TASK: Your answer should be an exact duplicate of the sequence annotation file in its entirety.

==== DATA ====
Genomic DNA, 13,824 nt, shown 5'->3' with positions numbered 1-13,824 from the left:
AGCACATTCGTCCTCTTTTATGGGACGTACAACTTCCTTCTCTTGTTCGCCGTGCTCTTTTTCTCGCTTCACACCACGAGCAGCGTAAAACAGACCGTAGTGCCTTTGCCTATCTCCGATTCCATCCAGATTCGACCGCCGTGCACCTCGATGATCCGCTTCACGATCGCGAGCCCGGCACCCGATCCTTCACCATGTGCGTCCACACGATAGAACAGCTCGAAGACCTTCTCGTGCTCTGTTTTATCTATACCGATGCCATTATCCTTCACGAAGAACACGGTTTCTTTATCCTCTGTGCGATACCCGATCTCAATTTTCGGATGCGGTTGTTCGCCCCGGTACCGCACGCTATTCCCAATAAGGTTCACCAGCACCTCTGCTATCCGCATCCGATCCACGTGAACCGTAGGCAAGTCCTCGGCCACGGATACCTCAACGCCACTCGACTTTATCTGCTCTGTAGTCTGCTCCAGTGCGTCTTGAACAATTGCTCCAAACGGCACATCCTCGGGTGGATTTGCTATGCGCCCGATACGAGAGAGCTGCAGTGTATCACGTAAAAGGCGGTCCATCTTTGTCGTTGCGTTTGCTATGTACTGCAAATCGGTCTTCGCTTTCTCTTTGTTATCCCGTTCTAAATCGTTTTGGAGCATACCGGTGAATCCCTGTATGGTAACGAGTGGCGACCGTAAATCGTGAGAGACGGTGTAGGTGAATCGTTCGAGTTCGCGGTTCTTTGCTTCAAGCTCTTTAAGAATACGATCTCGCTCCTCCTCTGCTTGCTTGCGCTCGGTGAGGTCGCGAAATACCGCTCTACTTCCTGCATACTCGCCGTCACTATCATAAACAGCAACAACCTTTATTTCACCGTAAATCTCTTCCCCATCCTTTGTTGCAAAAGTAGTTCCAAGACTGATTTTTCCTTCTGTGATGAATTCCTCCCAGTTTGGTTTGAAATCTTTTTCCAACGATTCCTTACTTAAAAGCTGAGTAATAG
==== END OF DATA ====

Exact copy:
Genomic DNA, 13,824 nt, shown 5'->3' with positions numbered 1-13,824 from the left:
AGCACATTCGTCCTCTTTTATGGGACGTACAACTTCCTTCTCTTGTTCGCCGTGCTCTTTTTCTCGCTTCACACCACGAGCAGCGTAAAACAGACCGTAGTGCCTTTGCCTATCTCCGATTCCATCCAGATTCGACCGCCGTGCACCTCGATGATCCGCTTCACGATCGCGAGCCCGGCACCCGATCCTTCACCATGTGCGTCCACACGATAGAACAGCTCGAAGACCTTCTCGTGCTCTGTTTTATCTATACCGATGCCATTATCCTTCACGAAGAACACGGTTTCTTTATCCTCTGTGCGATACCCGATCTCAATTTTCGGATGCGGTTGTTCGCCCCGGTACCGCACGCTATTCCCAATAAGGTTCACCAGCACCTCTGCTATCCGCATCCGATCCACGTGAACCGTAGGCAAGTCCTCGGCCACGGATACCTCAACGCCACTCGACTTTATCTGCTCTGTAGTCTGCTCCAGTGCGTCTTGAACAATTGCTCCAAACGGCACATCCTCGGGTGGATTTGCTATGCGCCCGATACGAGAGAGCTGCAGTGTATCACGTAAAAGGCGGTCCATCTTTGTCGTTGCGTTTGCTATGTACTGCAAATCGGTCTTCGCTTTCTCTTTGTTATCCCGTTCTAAATCGTTTTGGAGCATACCGGTGAATCCCTGTATGGTAACGAGTGGCGACCGTAAATCGTGAGAGACGGTGTAGGTGAATCGTTCGAGTTCGCGGTTCTTTGCTTCAAGCTCTTTAAGAATACGATCTCGCTCCTCCTCTGCTTGCTTGCGCTCGGTGAGGTCGCGAAATACCGCTCTACTTCCTGCATACTCGCCGTCACTATCATAAACAGCAACAACCTTTATTTCACCGTAAATCTCTTCCCCATCCTTTGTTGCAAAAGTAGTTCCAAGACTGATTTTTCCTTCTGTGATGAATTCCTCCCAGTTTGGTTTGAAATCTTTTTCCAACGATTCCTTACTTAAAAGCTGAGTAATAG